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The Design Train blogs are a series of articles researched and written by Andrew Knapp for submission to various publications and sites. The articles cover a wide range of topics and can be adapted and edited for use in various styles of media application.

  • Writer's pictureAndrew Knapp


The use of colour in décor is a personal choice, but certain basic considerations are important to take into account when selecting the perfect shade for your room or furnishings. This month we’ll be exploring the psychology of colour and how we can use it to our advantage in the home and corporate environment.

Whether you are a home decorator or an interior industry professional, the same ‘rule’ applies; What may look fantastic in a photo-shoot or showroom display may not be comfortable to live with or work in. The psychology of colour examines how colours affect people directly and within their environment. There are certain preconceptions about what colour works where, but remember, people react to colours differently. For example, some may find red energetic and passionate while others find it dangerous and disturbing.

A rich, but slightly muted blue scheme brings sophistication and relaxation with a contemporary flair. Image:

The accepted rule of thumb states that people find the blue-green spectrum relaxing, the red-yellow range energetic, while neutrals (grey, beige, white) bring serenity to the surroundings. This becomes a little more complex when the hue or tone of each colour is taken into account.

The level of energy or degree of calm in a room can be fine-tuned by using different shades of a colour. Take red for example. In the home, crimson and vermillion shades of red may be great for a pop of colour on a feature area or in a throw of scatter cushion, but complete overkill when used walls or ceilings. It depends on the room and the desired effect. Alternatively, a soft rose red may be the ideal shade for you dream boudoir, but will look overbearing and drab unless used in conjunction with complimentary highlights and clever accessorising.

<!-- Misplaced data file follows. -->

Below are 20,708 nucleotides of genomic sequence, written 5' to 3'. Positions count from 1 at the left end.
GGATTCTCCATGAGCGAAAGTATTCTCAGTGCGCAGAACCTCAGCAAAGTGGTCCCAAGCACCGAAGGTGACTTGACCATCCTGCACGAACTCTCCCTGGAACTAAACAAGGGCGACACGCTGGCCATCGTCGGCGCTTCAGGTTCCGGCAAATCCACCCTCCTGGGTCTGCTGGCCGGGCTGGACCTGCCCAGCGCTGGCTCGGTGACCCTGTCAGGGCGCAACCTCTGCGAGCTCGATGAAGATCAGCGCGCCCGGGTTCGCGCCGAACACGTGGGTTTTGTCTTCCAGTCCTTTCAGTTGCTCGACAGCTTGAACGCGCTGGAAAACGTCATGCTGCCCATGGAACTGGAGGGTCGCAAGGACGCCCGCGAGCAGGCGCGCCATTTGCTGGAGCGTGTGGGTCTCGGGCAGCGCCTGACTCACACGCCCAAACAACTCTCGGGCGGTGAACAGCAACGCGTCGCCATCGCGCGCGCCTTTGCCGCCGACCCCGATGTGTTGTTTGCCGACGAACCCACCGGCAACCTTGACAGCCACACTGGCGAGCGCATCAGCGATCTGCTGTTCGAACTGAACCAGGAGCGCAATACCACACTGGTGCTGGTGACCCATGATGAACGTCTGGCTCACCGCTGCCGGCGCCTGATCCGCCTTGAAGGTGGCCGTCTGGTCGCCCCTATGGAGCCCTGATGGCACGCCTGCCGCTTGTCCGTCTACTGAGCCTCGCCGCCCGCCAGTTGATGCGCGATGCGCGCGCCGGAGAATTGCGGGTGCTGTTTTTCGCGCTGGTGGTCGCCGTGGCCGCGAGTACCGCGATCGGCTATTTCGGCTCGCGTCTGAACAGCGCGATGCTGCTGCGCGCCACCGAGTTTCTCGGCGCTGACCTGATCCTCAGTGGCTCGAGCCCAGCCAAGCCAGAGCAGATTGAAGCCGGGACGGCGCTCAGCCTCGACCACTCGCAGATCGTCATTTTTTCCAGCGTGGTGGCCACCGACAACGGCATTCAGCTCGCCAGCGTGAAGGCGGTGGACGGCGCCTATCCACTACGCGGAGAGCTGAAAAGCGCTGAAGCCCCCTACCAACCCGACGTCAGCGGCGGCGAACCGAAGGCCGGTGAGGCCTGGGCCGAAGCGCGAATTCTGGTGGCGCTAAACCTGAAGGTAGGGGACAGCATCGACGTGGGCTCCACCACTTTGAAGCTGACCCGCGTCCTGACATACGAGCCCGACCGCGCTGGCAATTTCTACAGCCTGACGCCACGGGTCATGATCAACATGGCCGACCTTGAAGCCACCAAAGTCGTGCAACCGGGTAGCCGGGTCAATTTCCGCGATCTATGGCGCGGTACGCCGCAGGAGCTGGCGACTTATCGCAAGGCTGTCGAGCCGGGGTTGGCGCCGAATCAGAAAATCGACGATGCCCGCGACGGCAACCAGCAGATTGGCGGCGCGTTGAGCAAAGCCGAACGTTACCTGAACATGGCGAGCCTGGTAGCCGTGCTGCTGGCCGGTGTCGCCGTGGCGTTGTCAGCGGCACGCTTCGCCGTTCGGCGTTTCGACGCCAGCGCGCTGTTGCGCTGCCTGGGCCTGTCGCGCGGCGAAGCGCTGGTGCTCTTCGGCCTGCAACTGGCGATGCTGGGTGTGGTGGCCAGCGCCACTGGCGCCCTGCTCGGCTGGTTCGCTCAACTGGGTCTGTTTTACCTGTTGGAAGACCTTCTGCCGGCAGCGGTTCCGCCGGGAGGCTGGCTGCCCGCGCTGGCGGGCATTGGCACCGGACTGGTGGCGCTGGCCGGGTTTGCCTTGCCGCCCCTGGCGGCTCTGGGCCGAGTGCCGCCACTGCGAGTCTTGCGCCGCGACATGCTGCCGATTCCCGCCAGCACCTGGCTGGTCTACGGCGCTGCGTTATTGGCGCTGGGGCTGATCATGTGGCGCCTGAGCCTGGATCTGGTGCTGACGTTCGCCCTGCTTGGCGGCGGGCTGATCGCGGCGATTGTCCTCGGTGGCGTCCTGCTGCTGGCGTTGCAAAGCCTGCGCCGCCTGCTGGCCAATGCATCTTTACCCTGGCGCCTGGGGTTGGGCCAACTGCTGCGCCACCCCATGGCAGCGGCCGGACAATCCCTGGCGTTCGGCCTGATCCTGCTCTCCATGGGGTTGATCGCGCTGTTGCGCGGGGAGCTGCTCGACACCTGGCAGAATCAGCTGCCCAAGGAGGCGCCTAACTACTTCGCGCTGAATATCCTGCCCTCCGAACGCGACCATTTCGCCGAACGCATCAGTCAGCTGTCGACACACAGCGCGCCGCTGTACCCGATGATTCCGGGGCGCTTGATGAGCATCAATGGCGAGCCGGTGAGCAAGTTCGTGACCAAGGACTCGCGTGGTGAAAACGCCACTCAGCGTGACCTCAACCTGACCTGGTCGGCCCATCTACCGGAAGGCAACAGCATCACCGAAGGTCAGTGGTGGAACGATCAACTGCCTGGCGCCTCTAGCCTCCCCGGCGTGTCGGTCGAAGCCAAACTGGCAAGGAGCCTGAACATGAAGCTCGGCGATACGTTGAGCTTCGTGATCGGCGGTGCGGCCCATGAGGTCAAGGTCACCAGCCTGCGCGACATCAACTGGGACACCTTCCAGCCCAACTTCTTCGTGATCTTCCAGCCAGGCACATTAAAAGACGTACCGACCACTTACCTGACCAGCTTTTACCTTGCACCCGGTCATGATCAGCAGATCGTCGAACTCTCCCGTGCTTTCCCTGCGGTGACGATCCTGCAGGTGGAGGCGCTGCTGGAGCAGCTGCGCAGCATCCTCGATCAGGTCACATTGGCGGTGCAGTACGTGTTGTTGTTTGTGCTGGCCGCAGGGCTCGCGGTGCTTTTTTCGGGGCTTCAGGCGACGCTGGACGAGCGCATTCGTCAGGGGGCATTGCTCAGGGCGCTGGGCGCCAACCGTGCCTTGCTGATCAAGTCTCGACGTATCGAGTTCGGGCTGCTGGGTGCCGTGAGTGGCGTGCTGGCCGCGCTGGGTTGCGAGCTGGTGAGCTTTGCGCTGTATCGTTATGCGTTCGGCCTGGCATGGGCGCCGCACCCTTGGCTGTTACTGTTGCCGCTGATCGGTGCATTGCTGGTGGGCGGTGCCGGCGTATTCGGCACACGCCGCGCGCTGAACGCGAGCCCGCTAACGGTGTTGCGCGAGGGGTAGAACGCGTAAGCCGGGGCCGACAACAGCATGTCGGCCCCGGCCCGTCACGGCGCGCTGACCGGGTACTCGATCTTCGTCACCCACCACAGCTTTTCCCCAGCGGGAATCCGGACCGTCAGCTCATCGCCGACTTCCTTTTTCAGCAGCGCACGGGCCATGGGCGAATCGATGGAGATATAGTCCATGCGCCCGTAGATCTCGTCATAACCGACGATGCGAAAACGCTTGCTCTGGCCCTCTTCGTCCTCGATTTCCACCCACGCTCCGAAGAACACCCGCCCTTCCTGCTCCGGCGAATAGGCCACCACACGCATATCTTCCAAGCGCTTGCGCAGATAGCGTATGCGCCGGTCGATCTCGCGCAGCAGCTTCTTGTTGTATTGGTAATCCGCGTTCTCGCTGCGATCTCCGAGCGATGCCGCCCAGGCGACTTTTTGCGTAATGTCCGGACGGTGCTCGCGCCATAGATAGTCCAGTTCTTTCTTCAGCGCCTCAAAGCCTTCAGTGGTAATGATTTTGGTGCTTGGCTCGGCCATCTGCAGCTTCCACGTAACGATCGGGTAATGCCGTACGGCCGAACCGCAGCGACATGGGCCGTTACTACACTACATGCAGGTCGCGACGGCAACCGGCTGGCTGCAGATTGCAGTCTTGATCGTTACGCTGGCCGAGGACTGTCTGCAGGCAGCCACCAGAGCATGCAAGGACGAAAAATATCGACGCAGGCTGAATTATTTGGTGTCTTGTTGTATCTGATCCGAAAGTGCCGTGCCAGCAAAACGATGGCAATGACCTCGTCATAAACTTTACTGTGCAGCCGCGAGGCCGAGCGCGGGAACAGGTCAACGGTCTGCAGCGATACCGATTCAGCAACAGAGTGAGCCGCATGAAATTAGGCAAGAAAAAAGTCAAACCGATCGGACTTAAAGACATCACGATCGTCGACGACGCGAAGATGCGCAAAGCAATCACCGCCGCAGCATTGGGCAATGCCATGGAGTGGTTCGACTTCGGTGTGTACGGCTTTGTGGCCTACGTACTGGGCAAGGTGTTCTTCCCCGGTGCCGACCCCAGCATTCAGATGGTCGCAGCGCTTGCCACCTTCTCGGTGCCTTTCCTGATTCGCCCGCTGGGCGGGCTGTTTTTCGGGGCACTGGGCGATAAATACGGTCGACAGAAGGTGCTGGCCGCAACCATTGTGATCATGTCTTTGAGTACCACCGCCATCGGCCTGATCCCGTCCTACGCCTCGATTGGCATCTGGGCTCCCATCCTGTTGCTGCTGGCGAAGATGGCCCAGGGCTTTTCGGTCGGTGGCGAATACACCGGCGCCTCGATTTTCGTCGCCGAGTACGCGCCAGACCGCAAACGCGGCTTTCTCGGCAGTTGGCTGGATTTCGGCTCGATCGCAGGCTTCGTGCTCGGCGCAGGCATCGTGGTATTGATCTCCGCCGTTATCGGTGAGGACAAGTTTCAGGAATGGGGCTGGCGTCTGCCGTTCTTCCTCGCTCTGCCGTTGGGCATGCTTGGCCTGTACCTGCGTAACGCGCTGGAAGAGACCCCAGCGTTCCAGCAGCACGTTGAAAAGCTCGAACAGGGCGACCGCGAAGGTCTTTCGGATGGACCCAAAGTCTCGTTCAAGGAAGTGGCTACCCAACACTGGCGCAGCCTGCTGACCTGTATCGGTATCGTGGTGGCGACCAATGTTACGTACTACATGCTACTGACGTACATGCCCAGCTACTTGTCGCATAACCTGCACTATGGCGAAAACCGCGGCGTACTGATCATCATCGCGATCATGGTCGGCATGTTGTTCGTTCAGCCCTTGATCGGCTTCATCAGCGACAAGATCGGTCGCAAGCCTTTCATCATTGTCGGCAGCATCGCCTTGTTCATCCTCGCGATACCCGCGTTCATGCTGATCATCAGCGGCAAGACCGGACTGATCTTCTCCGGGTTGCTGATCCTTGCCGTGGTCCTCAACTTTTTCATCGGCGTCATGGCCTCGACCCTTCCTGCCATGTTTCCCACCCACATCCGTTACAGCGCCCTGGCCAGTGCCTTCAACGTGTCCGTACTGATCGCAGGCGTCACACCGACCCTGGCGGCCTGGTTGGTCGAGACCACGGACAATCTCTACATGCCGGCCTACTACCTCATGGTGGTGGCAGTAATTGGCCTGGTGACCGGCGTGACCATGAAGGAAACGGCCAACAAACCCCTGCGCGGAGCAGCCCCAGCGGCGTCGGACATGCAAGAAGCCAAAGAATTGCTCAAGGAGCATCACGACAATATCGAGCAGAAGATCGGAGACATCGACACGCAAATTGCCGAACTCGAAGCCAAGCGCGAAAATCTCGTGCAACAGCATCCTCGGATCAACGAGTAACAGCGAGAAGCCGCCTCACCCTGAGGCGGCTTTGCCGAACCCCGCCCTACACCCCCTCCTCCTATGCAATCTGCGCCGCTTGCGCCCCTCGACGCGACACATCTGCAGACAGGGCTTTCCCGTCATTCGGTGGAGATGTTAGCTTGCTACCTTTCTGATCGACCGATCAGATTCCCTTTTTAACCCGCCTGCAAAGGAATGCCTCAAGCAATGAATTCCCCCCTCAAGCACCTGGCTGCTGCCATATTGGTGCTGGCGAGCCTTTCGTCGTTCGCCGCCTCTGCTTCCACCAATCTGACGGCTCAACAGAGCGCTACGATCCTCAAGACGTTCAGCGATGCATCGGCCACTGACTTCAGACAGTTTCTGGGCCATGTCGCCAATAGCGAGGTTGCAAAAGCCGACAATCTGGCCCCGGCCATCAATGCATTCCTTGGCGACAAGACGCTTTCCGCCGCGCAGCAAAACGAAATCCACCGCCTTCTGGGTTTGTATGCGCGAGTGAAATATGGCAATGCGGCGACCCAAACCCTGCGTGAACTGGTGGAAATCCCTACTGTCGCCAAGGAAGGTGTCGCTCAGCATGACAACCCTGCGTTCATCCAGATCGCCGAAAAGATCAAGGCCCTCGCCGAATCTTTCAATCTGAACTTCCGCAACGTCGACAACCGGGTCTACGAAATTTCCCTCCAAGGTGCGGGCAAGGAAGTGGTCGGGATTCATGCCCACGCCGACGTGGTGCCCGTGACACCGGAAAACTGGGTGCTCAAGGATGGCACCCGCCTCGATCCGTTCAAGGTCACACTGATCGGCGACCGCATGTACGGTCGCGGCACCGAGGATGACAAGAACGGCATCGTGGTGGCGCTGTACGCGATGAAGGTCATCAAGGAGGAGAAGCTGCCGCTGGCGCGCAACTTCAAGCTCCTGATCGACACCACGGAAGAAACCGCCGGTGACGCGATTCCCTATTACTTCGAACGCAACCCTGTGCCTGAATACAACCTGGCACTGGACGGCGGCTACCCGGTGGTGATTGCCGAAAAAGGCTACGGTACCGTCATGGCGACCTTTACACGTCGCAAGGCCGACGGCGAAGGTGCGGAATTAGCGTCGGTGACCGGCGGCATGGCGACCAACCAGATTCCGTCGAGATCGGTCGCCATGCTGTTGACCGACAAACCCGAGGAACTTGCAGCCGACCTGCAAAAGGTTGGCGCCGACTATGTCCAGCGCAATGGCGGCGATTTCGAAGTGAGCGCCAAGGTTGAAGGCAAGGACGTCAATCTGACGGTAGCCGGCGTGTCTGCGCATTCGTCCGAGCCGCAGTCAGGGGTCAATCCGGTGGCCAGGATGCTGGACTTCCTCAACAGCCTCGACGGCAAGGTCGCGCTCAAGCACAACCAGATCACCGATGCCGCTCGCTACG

In this trip through the colour spectrum (and a little beyond) we’ll consider some options for use and examine what message we may be sending.

The clever use of reds brings warmth and focus to this stunning open-plan apartment Image:

On researching this month’s blog I noticed that most articles about colour begin with red, and this one is no different. Does red represent Love? Excitement? Danger? As everyone responds differently to colour, there is no one answer. Deep hues like maroons, plum and wine won’t be out of place in an established law office or parliamentary chambers, but could be oppressive and far too formal in the home. Rose red, deep crimson, ruby and claret shades are used regularly in the romantic bedroom, and although implies heightened passions might not be the best choice for a relaxing night’s sleep.

Our advice is to use red judiciously as it is medically proven to raise blood pressure, boost the metabolism and increase respiration – important considerations for your family. Red is used effectively in the corporate sector as the colour implies leadership and willpower, while increasing energy levels and comraderie. Remember though, the overuse of red in the workplace could easily have the opposite effect and spark anger outburst and raised emotions. Use neutral shades like soft grey, stone or parchment to tone things down and maybe even the judicial use of a dramatic black feature furniture, or smaller wall to throw the red into focus.

Leonardo Design has included a beautiful Ruby option amongst the 12 colours in our range. Seen below is the Lafayette Wood Topped Console. This stunning piece will not be out of place in the home or corporate/hospitality sector and can bring just the right amount of red to your décor scheme.

The Lafayette range has a retro feel and sophistication and wears it’s vibrant coating perfectly. The full collection includes a console and matching coffee table, round coffee table and a handy up & over styled side table. All are available with wood veneer and toughened smokey-grey toughened glass surface options

Taking red down quite a few tones, Pink can be used effectively either as a calming, loving colour, or a bold statement. The range of pinks is overwhelming; from the softest pastels that can easily take the place of white when wanting a slightly warmer, yet neutral backdrop to your room, to the dominant theme of a room or venue.

The Pink Salon at The G Hotel in Galway, Ireland Image: Stylist Marie McMillen. Photographer Ashley Morrison

Although it will always be a favourite for girl’s bedrooms, Pink has broken free from the world of unicorns and slumber parties and taken its rightful place in mainstream décor, with simple patterns and sophisticated designs bringing life to both the contemporary and traditional home.